Aaron Pritchett shakes it up with Liquored Up tour, which kicks off in Calgary

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Country star Aaron Pritchett admits the power dynamics in the studio when he was recording his most recent album were a bit strange.

Demolition, which is due out later this year, was produced by his oldest son, Jordan. So, technically, the kid was in charge.

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“It was weird,” Pritchett says. “If I came up with an idea, he’d be like ‘Nah, I don’t think so.’ I’d be looking at him and thinking ‘What? I’m your dad. You can’t tell me to do that or not do that.’ But I had to listen. I made that choice of him being the producer so I have to take direction from him. The thing is, I trusted that he would be right. So whether he turns down an idea of mine or he actually goes with an idea that doesn’t work out, I had to listen to him on the decisions that he made and he’s been bang on with everything he has chosen. So I’m very happy that I hired him as a producer. But it is a little tough to take as a dad, being told what to do like he’s my dad.”

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Granted, Jordan has been playing guitar for more than 20 years. His father gave him his first guitar when was only 11 and encouraged his friend, Dave Faber, to hire him when he was still a teenager as a lead guitarist of rockers Faber Drive. Since then, Jordan has joined his father’s band as a musician and proven not only to be a gifted producer but also a reliable judge when it comes to good song selection. He insisted his father include the song Hungover but Hanging In, which he co-wrote with guitarist Scott Smith more than a decade ago.

“Jordan said, ‘You’ve got to record that song you wrote with Scott way back when,’” Pritchett says. “It turns out, it’s the most country song I’ve written. It’s the most country song I’ve ever recorded and it’s my favourite song that I’ve ever recorded.”

Which is saying something. Pritchett began recording records back in 1996 and has since released eight, including 2019’s EP Out on the Town. Hungover But Hanging In seems to revolve around a recurring theme in Pritchett’s songs: the joys and sorrows of over-imbibing. Past singles have included Hold My Beer, Let’s Get Rowdy, Worth a Shot and both Light It Up and Lit It Up.

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Last week, Pritchett released a video for the first single from the upcoming album. The easy-going Liquored Up is a cheery sing-along sung with fellow country singers Cory Marks and Matt Lang that celebrates the simple joys of hitting the pub and getting a solid buzz. Marks and Lang flew in from Toronto and Montreal, respectively, to shoot the good-natured video at a tavern not far from Pritchett’s home in Nanaimo. It certainly sounds like Demolition, which will be Pritchett’s ninth release, will follow a similar template to past albums. But that’s not the case. Now nearly 30 years into his career — one of the songs on the album, It Ain’t Getting Old, is about his longevity in the industry —  Pritchett says the new album will mark a shift for him.

“There is a little bit of a transition on some songs on this album,” Pritchett says. “I call it industrial country, I don’t want to call it country rock. It’s got a bit of an edge to it. So I definitely changed it up. I want to do more music that isn’t just focused on radio. I want to get radio airplay, but it’s more focused on music I want to do. Instead of trying to fit a mould, I’m recording and writing music that I have always wanted to do”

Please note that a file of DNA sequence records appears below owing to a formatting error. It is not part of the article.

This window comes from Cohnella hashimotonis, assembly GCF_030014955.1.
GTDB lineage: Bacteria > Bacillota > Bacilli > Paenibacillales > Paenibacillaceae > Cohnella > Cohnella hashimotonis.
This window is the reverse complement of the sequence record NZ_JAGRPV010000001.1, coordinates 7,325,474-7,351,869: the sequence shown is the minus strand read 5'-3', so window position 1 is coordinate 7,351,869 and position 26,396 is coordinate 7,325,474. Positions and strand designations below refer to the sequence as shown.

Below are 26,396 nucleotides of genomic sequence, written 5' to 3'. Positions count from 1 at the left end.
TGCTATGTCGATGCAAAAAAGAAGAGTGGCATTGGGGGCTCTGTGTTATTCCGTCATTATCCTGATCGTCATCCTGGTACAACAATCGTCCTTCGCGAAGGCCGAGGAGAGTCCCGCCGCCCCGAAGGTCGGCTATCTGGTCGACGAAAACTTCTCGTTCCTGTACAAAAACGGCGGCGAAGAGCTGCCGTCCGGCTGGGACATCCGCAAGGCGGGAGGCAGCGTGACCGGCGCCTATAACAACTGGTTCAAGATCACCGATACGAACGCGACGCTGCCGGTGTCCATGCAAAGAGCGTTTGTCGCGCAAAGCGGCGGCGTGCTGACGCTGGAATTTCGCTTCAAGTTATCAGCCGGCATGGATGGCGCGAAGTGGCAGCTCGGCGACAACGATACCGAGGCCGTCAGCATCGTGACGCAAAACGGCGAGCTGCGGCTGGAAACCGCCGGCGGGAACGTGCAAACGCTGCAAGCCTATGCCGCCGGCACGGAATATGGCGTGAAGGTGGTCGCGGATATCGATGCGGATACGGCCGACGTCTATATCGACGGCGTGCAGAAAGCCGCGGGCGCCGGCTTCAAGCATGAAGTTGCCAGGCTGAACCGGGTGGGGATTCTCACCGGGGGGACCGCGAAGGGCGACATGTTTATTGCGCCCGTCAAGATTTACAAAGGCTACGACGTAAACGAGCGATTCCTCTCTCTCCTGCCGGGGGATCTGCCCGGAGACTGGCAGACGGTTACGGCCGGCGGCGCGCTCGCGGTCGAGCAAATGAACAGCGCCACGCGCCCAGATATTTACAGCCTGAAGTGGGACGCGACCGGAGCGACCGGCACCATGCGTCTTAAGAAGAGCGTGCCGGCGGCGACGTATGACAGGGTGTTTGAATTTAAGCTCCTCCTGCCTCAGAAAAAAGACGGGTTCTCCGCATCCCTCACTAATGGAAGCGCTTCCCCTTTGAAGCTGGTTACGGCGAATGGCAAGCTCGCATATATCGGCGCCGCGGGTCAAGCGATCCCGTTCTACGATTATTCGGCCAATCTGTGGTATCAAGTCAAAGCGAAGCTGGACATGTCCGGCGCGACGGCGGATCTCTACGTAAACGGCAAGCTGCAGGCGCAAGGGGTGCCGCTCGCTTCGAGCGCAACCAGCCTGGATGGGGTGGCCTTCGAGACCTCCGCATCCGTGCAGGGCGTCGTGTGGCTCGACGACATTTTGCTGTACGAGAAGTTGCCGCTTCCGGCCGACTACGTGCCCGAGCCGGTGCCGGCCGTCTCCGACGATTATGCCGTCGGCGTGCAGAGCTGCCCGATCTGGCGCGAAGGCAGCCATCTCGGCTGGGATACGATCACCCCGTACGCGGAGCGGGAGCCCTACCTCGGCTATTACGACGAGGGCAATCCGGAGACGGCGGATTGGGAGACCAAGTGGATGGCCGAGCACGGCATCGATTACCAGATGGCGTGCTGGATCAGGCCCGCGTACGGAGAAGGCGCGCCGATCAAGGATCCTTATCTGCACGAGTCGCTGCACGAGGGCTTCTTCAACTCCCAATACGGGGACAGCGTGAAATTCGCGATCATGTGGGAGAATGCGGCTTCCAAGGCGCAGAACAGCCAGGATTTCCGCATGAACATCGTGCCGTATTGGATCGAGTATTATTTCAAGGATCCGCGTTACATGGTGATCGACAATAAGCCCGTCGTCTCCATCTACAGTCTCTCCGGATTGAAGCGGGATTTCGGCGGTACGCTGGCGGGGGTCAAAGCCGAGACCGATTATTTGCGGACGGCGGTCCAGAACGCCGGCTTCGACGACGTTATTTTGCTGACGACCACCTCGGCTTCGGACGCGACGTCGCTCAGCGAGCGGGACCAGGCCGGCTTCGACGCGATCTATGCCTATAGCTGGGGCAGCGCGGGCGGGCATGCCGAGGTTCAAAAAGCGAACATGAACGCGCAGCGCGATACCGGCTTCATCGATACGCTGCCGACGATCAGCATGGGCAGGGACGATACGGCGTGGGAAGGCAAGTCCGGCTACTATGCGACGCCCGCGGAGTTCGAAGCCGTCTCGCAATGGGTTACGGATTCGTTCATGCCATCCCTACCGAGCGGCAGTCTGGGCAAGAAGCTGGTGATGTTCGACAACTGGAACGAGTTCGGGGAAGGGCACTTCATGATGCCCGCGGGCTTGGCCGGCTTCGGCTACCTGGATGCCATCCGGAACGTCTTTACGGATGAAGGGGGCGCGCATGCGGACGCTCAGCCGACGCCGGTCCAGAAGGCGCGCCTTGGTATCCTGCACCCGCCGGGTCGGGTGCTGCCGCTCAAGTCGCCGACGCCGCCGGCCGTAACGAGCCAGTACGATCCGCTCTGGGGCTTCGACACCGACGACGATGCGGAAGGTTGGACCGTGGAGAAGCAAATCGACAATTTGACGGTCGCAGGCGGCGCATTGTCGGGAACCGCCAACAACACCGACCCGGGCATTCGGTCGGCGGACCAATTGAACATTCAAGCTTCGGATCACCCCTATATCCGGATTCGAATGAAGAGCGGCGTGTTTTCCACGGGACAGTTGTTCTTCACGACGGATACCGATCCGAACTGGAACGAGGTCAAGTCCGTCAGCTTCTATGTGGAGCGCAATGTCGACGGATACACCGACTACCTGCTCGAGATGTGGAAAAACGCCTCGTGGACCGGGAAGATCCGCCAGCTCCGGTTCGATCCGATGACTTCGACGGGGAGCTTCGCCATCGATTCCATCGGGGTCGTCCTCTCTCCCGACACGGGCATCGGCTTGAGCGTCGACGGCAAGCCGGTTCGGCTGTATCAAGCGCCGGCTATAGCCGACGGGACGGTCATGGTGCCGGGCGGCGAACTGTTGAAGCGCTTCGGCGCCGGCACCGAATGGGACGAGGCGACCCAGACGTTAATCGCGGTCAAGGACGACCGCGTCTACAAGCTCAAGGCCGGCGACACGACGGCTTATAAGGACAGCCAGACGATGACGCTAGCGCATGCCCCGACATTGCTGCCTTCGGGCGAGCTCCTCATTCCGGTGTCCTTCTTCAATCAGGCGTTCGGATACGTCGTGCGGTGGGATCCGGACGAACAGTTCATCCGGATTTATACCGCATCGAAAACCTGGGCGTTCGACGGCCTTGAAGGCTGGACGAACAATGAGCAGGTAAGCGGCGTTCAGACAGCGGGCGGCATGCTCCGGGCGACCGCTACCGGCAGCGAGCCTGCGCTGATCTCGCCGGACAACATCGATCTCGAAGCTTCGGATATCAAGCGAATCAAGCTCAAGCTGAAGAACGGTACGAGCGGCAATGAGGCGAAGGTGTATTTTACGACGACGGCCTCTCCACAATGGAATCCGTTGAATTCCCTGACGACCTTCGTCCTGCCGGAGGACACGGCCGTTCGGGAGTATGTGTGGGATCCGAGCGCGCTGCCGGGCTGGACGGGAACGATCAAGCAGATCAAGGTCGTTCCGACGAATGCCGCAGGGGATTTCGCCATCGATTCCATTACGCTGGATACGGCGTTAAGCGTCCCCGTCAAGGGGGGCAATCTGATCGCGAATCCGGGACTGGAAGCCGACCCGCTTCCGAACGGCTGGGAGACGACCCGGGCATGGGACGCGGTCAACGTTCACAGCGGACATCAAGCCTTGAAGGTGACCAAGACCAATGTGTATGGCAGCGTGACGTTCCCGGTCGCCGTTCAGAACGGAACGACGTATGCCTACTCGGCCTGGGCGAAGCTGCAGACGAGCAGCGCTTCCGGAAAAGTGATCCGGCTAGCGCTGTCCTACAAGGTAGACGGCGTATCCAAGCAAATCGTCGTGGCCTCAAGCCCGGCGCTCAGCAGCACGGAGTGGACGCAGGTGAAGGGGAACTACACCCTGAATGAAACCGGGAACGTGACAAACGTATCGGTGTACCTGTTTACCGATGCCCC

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Pritchett will also be taking a new approach in his stage show. The Liquored Up tour, which kicks off at Calgary’s Deerfoot Inn and Casino on Jan. 27, will find the country singer again teaming up with Marks and Lang for a 29-city tour. It’s Pritchett’s first in five years and it will not feature the standard set-up of having his guests play opening sets before he headlines. With 30 years of recorded material to choose from, Pritchett has no shortage of songs. Narrowing it down can be tough.

“It’s basically a full-on, two-hour-plus show of either the three of us on stage together or each of us doing our individual songs,” he says. “I still manage to have many of the top hit songs of mine and the same with Matt and Cory. It works out great for all of us and I still get the play all the hits. At the same time, there’s just not enough time… It’s going to be a very up-tempo, in-your-face country-rock show, that’s for sure. ”

“I think it’s going to be one of those shows by the end of it, I hope.”

As an added treat, Pritchett will have 300 vinyl copies of Demolition for sale at the shows. There will be a Willy Wonka-esque contest where one of the 300 will be a gold-coloured album. Whoever gets that wins a personal house concert by Pritchett.

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Albertans have as good a chance as anybody to win the concert. Pritchett, Marks and Lang will have nine Alberta tour stops, including Edmonton’s Century Showroom on Feb. 9.

Calgary has been a welcoming city for Pritchett since his days playing at Ranchman’s in the early 2000s.

“Last year, 2023, was the first year I haven’t played the Stampede or somewhere during Stampede since 2001,” he says. “So we’re there every year and I’ve been there several times this year already. It is the country music capital of Canada for sure. Alberta (has) the top talent for country. It makes sense to start the tour in Calgary.”

Aaron Pritchett, Cory Marks and Matt Lang play at the Deerfoot Inn and Casino on Jan. 27. Doors open at 6:30 p.m. 

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